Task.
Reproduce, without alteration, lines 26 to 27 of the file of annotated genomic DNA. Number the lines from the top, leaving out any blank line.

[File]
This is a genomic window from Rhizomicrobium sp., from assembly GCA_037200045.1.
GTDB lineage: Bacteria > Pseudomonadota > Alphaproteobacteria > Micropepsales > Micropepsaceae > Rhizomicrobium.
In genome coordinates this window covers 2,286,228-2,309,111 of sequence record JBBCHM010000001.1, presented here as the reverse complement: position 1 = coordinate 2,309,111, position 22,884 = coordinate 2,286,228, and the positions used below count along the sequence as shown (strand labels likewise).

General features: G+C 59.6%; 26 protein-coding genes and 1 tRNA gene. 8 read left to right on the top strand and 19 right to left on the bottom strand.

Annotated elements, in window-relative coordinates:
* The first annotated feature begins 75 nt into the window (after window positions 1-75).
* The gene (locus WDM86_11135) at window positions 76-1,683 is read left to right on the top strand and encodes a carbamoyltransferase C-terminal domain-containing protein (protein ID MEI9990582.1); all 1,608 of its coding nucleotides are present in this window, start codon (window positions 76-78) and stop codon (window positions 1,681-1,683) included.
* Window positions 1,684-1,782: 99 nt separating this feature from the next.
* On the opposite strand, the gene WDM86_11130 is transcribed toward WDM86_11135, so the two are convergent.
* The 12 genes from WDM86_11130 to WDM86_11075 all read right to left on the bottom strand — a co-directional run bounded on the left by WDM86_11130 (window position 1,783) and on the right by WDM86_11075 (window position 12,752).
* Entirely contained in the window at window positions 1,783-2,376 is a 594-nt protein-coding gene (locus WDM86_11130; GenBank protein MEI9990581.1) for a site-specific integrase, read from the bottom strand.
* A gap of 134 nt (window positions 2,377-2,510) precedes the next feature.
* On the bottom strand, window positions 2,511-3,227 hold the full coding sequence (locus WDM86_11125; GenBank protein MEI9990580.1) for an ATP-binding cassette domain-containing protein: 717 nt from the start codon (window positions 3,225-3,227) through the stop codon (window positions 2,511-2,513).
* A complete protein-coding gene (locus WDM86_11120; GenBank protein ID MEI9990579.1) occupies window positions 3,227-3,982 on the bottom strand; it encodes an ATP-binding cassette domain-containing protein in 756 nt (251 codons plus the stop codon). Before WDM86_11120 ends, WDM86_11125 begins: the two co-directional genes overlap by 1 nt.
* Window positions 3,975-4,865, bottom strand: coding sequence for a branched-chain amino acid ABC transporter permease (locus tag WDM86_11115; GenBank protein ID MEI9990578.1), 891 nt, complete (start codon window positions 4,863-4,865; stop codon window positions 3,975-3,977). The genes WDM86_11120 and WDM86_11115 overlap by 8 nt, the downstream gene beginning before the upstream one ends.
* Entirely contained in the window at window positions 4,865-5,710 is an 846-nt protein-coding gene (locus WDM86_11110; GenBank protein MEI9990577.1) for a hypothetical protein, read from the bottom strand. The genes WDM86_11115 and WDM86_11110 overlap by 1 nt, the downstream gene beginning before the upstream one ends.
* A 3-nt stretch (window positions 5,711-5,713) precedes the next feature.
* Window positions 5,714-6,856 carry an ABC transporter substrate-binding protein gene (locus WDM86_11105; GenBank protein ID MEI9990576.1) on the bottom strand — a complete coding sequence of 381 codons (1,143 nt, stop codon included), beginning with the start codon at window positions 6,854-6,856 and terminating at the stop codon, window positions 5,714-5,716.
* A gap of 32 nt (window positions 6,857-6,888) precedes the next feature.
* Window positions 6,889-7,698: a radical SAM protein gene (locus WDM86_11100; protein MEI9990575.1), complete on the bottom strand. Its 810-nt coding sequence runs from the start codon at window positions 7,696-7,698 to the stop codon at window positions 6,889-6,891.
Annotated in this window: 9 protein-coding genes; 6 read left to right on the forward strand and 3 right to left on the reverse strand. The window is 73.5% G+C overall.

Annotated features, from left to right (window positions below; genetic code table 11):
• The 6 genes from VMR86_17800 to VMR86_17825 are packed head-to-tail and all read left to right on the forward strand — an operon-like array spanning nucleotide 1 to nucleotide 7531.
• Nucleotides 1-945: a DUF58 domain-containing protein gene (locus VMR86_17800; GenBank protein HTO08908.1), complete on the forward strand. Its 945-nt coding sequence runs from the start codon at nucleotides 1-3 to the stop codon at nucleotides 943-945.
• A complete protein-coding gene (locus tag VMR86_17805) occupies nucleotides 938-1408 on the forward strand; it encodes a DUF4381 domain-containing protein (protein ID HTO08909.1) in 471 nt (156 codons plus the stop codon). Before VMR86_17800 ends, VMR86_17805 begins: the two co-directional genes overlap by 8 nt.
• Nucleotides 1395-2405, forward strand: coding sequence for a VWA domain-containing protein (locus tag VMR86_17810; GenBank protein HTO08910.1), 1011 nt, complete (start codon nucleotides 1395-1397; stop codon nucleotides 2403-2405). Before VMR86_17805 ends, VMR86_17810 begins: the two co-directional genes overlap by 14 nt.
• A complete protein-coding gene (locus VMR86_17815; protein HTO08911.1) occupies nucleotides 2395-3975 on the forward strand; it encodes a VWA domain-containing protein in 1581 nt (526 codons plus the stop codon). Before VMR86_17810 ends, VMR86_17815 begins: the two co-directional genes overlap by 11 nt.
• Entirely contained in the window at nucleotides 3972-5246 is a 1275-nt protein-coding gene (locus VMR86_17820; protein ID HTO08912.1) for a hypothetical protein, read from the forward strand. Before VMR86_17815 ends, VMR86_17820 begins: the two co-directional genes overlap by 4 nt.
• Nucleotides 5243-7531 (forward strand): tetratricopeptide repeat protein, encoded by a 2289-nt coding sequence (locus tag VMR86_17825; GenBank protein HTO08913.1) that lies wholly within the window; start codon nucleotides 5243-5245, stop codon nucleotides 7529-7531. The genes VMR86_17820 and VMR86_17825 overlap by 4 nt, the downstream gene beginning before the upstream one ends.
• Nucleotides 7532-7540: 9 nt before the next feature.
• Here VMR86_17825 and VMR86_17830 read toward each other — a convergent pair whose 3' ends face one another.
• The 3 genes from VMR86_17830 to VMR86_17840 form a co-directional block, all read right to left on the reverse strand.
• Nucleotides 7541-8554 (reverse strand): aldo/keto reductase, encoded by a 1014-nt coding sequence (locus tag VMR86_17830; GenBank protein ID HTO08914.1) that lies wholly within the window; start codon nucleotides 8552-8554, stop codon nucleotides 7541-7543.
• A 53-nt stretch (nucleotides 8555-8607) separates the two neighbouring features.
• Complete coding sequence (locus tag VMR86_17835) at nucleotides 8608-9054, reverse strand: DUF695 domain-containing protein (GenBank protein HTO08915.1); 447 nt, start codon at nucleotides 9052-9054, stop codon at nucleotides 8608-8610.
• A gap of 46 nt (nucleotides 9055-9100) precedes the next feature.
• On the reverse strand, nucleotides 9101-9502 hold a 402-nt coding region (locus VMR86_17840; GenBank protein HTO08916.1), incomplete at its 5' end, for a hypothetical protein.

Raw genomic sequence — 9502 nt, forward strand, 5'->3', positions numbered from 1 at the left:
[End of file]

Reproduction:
• Nucleotides 1395-2405, forward strand: coding sequence for a VWA domain-containing protein (locus tag VMR86_17810; GenBank protein HTO08910.1), 1011 nt, complete (start codon nucleotides 1395-1397; stop codon nucleotides 2403-2405). Before VMR86_17805 ends, VMR86_17810 begins: the two co-directional genes overlap by 14 nt.
• A complete protein-coding gene (locus VMR86_17815; protein HTO08911.1) occupies nucleotides 2395-3975 on the forward strand; it encodes a VWA domain-containing protein in 1581 nt (526 codons plus the stop codon). Before VMR86_17810 ends, VMR86_17815 begins: the two co-directional genes overlap by 11 nt.